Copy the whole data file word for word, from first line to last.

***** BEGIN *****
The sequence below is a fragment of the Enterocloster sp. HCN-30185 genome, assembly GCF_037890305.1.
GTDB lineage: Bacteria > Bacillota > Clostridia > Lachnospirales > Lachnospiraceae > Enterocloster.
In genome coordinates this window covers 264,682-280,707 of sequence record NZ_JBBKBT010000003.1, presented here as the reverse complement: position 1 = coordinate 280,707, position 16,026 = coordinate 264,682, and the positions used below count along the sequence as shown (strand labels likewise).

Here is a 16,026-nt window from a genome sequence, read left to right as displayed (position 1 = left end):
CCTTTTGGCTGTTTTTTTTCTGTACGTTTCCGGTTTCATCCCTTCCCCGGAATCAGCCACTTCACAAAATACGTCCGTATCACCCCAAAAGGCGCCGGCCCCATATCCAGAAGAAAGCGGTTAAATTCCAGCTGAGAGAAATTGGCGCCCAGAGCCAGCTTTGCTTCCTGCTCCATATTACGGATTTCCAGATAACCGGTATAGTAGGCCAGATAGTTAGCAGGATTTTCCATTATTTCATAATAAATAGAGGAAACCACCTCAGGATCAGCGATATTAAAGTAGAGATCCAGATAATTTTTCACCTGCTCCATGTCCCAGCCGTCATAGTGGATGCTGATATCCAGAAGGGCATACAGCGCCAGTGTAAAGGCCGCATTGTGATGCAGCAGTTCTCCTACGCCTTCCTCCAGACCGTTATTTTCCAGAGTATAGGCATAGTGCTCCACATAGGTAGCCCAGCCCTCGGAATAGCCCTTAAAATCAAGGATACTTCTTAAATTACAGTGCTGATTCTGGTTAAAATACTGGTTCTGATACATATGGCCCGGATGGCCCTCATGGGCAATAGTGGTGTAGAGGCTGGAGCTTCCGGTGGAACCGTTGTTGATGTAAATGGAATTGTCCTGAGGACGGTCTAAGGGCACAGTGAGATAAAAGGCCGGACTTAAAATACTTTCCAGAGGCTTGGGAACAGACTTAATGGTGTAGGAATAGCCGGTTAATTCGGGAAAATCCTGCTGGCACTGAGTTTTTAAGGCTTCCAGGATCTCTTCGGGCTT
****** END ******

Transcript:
The sequence below is a fragment of the Enterocloster sp. HCN-30185 genome, assembly GCF_037890305.1.
GTDB lineage: Bacteria > Bacillota > Clostridia > Lachnospirales > Lachnospiraceae > Enterocloster.
In genome coordinates this window covers 264,682-280,707 of sequence record NZ_JBBKBT010000003.1, presented here as the reverse complement: position 1 = coordinate 280,707, position 16,026 = coordinate 264,682, and the positions used below count along the sequence as shown (strand labels likewise).

Here is a 16,026-nt window from a genome sequence, read left to right as displayed (position 1 = left end):
CCTTTTGGCTGTTTTTTTTCTGTACGTTTCCGGTTTCATCCCTTCCCCGGAATCAGCCACTTCACAAAATACGTCCGTATCACCCCAAAAGGCGCCGGCCCCATATCCAGAAGAAAGCGGTTAAATTCCAGCTGAGAGAAATTGGCGCCCAGAGCCAGCTTTGCTTCCTGCTCCATATTACGGATTTCCAGATAACCGGTATAGTAGGCCAGATAGTTAGCAGGATTTTCCATTATTTCATAATAAATAGAGGAAACCACCTCAGGATCAGCGATATTAAAGTAGAGATCCAGATAATTTTTCACCTGCTCCATGTCCCAGCCGTCATAGTGGATGCTGATATCCAGAAGGGCATACAGCGCCAGTGTAAAGGCCGCATTGTGATGCAGCAGTTCTCCTACGCCTTCCTCCAGACCGTTATTTTCCAGAGTATAGGCATAGTGCTCCACATAGGTAGCCCAGCCCTCGGAATAGCCCTTAAAATCAAGGATACTTCTTAAATTACAGTGCTGATTCTGGTTAAAATACTGGTTCTGATACATATGGCCCGGATGGCCCTCATGGGCAATAGTGGTGTAGAGGCTGGAGCTTCCGGTGGAACCGTTGTTGATGTAAATGGAATTGTCCTGAGGACGGTCTAAGGGCACAGTGAGATAAAAGGCCGGACTTAAAATACTTTCCAGAGGCTTGGGAACAGACTTAATGGTGTAGGAATAGCCGGTTAATTCGGGAAAATCCTGCTGGCACTGAGTTTTTAAGGCTTCCAGGATCTCTTCGGGCTT